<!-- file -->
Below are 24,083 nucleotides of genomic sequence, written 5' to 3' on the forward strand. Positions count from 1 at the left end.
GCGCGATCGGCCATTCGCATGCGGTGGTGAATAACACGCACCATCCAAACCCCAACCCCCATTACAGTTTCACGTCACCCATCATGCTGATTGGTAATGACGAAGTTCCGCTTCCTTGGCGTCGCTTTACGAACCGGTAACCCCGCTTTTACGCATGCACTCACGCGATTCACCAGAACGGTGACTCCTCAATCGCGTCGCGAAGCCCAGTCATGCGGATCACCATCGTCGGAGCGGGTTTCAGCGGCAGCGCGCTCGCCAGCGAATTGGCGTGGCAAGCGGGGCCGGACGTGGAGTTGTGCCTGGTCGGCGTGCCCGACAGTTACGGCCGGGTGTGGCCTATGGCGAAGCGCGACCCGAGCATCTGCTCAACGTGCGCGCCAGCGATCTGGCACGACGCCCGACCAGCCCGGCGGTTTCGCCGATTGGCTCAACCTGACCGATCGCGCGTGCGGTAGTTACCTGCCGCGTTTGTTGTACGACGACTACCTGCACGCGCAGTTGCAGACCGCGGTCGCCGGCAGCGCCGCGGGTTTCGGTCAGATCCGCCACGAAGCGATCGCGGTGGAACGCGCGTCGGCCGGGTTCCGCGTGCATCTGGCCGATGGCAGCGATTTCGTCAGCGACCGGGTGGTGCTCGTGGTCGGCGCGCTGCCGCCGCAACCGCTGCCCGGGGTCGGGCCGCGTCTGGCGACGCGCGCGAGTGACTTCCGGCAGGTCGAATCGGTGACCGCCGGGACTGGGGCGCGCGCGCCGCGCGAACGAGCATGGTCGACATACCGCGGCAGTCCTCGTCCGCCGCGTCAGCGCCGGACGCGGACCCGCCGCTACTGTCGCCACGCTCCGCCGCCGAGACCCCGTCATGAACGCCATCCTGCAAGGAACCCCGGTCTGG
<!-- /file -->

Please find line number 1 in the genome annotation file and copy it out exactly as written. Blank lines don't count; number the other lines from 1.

Below are 24,083 nucleotides of genomic sequence, written 5' to 3' on the forward strand. Positions count from 1 at the left end.